In my opinion, I think Mary gets a raw deal in Messianic Judaism. Let’s be honest: in protestant Christianity as well. Because the high churches, in particular Catholicism venerate Mary to the point of almost divine, we non-Catholics go in the other direction and basically ignore her except for the mention she gets in the nativity stories.
Yet, just because we perceive that one group takes things too far, is that a reason to go completely in the other direction? It’s time to redeem Miriam, the mother of our Master, and give her the honor and respect that she deserves and is in fact given in the Gospels themselves.
The best way to do that in Messianic Judaism is to look at how holy figures are honored in Jewish tradition. One of the most common ways that a holy man or woman is venerated in Judaism is by remembering the day of their passing which in Hebrew is yahrzeit. So when is the yahrzeit of Miriam? This is where things get a little tricky.
In church tradition the day of Mary’s death is known as the Assumption of Mary where it is believed by many that she did not die but was instead taken up to heaven. Assumption comes from the Latin word assumptio which means “a taking.” In other words, much like Enoch who never died, she is believed to have been taken by God and removed from this earthly life. Obviously, this is not a scriptural belief and, by all accounts, Mary did die and was probably buried, as church tradition holds today, at the base of the Mount of Olives.
In many liturgical Christian traditions throughout the world the day of the Assumption is celebrated on August 15th and there is a widespread tradition that she died in the year 48 CE. So then we can just take the date of August 15, 48 CE, plug it into a program such as HebCal and come up with Miriam’s Hebrew yahrzeit right? Not so fast. There are a few issues.
First, HebCal assumes you are using the modern Gregorian calendar to convert dates. However, when the August 15 date for this commemoration was originally established, the Julian calendar was in use and not the Gregorian one that we are following today. Some Eastern Orthodox churches prefer to continue using the Julian calendar as the basis for the observance. Due to inaccuracies in the Julian calendar, it slowly drifts over time. This year, August 15th in the Julian calendar falls on August 28th in the Gregorian calendar. If we use a conversion calendar to convert the Julian date of August 15, 48 CE on the Gregorian calendar we arrive at August 13, 48 CE. This is the date we should use to convert from the Gregorian calendar into the Jewish calendar. Fortunately, the Rosetta Calendar clarifies all of this for us by displaying the dates on the Gregorian, Julian, and Jewish calendar simultaneously, making it more useful than HebCal for ancient date conversions. Using this calculation, our target date would correspond to Av 18, 3808 on the Jewish calendar.
One more issue remains. In our time, the Jewish calendar is fixed and determined using complex math. Yet, prior to the fourth century, the calendar was not set in advance using mathematical formulas; it was established by New Moon sightings in Jerusalem, which could vary based on a number of factors. Based on mathematical calculation, Rosh Chodesh Av (the 1st of the month) would have occurred on July 29th of the Julian calendar. However, when my colleague Aaron Eby used a sophisticated astronomy program to see what the visibility of the New Moon would have been on July 29th of the year 48 CE, it seems much more probable that it was not visible until the following day, July 30. This means that in the year 48 CE, the previous month of Tammuz would have had thirty days instead of twenty-nine and that Mary actually died on Av 17, 3808. Confused yet? Here’s a chart that might help:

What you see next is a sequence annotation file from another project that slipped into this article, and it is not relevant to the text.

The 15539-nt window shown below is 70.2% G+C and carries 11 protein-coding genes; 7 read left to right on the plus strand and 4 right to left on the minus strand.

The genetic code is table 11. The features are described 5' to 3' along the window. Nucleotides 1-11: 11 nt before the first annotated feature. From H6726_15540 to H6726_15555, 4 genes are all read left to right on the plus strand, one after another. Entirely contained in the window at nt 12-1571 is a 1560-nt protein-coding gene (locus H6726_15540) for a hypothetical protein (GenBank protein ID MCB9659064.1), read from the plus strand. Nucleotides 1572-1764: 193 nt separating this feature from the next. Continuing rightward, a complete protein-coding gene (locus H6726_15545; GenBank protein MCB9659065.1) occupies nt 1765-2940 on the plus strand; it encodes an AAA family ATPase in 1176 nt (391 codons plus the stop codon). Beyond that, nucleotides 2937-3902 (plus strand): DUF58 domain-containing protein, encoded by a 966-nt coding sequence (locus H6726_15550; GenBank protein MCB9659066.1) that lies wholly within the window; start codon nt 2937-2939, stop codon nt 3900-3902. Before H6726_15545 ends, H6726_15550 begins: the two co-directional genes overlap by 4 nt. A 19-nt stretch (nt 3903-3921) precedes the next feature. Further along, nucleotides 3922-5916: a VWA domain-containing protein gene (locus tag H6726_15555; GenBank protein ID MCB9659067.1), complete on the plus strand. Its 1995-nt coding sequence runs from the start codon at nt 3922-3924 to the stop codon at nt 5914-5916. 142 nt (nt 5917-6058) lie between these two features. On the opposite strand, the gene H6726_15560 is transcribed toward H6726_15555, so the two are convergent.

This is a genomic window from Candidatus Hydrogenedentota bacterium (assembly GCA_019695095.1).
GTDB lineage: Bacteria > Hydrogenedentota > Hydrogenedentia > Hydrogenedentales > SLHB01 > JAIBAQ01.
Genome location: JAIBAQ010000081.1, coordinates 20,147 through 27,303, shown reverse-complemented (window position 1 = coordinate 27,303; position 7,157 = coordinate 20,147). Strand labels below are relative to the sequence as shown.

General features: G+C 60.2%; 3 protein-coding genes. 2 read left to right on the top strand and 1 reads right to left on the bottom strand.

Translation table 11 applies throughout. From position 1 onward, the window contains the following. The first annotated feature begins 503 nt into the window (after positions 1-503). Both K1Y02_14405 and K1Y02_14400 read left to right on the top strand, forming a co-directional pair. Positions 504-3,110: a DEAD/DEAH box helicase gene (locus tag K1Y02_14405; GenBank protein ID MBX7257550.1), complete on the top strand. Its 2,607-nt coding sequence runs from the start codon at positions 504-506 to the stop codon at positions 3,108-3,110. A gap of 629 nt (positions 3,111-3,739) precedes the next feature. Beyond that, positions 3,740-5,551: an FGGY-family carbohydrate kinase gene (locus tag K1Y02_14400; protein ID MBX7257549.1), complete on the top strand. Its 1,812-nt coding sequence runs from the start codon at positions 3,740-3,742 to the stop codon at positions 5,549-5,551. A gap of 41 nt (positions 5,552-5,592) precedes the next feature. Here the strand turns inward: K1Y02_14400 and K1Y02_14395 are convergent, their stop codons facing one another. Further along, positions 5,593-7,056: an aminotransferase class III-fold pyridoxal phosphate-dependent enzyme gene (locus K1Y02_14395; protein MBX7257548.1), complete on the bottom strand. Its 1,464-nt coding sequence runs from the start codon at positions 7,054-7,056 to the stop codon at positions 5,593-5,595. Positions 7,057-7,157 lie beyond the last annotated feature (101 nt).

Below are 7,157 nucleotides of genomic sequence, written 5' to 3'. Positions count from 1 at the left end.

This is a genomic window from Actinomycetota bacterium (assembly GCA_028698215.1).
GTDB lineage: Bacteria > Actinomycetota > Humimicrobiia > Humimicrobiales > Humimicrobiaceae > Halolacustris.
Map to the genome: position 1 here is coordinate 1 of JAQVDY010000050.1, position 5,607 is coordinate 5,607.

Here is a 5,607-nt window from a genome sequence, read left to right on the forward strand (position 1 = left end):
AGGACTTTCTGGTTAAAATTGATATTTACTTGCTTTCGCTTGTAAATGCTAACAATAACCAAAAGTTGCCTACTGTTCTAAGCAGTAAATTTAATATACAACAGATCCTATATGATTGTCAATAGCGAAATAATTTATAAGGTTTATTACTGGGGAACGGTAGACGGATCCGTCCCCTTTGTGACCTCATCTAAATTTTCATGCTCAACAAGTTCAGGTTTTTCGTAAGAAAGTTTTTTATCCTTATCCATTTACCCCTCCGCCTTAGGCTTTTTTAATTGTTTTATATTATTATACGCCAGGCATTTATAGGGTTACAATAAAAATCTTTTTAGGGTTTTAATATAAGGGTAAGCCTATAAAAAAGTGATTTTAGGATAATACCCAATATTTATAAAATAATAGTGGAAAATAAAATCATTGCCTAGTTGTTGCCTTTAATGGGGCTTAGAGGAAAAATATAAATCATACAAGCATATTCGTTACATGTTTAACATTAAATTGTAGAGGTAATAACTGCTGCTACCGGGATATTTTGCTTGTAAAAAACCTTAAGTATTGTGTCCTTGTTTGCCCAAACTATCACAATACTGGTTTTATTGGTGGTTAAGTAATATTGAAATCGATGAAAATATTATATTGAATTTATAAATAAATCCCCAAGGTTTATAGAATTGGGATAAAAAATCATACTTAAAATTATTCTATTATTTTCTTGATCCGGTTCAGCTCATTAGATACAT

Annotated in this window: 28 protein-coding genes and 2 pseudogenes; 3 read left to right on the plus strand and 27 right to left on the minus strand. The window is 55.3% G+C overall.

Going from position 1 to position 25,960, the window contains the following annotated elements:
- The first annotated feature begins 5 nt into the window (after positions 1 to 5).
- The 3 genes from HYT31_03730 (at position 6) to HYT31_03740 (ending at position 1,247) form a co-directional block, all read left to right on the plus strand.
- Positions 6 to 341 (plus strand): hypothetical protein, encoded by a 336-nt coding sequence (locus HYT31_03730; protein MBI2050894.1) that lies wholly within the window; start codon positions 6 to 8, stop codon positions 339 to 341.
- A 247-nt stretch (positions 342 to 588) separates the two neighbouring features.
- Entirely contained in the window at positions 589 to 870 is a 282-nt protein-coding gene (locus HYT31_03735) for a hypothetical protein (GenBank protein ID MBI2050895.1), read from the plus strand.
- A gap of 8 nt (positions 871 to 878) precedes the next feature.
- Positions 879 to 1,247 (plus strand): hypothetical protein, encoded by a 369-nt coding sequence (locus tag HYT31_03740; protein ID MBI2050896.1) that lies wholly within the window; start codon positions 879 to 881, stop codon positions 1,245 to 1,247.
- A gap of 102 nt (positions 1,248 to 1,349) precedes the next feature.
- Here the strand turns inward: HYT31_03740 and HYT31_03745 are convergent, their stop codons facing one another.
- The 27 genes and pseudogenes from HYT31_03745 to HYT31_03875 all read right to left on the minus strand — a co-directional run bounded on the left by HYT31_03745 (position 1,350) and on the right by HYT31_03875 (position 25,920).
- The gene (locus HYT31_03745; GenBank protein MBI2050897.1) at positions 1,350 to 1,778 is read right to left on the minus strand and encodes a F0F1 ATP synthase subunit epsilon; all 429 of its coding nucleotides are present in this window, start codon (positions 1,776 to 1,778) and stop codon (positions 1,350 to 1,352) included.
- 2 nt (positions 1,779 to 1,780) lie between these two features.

|Traditional Date on Julian Calendar||August 15, 48 CE|
|Traditional Date on Gregorian Calendar||August 13, 48 CE|
|Traditional Date on Calculated Jewish Calendar||Av 18, 3808|
|Traditional Date on Sighted Jewish Calendar||Av 17, 3808|
So, in other words, we had to make some assumptions about the Assumption in order to arrive at what we believe is the closest possible date for the death of Miriam, the mother of our Master.
Although the August 15, 48 CE tradition is quite old there is no way to know whether it is authentic or not. On the other hand, it’s really the only date we have and makes for a great way to begin to honor Miriam again in a Messianic Jewish manner. This year (2019) Av 17 begins the evening of August 17. I would recommend taking the day as a time to read through the Gospel stories featuring her and think about the tremendous amount of faith and piety she had to have to be selected as the one who would not only bring the redeemer of Israel into the world but raise him in his youth. As Elizabeth her cousin prophesies:
Blessed are you among women, and blessed is the fruit of your womb! And why is this granted to me that the mother of my Lord should come to me? For behold, when the sound of your greeting came to my ears, the baby in my womb leaped for joy. And blessed is she who believed that there would be a fulfillment of what was spoken to her from the Lord. (Luke 1:42-45)
May her memory serve as a blessing!
Note: Special thanks to my colleague Aaron Eby for his help in navigating all the different calendars and issues involved in reconstructing the Hebrew date.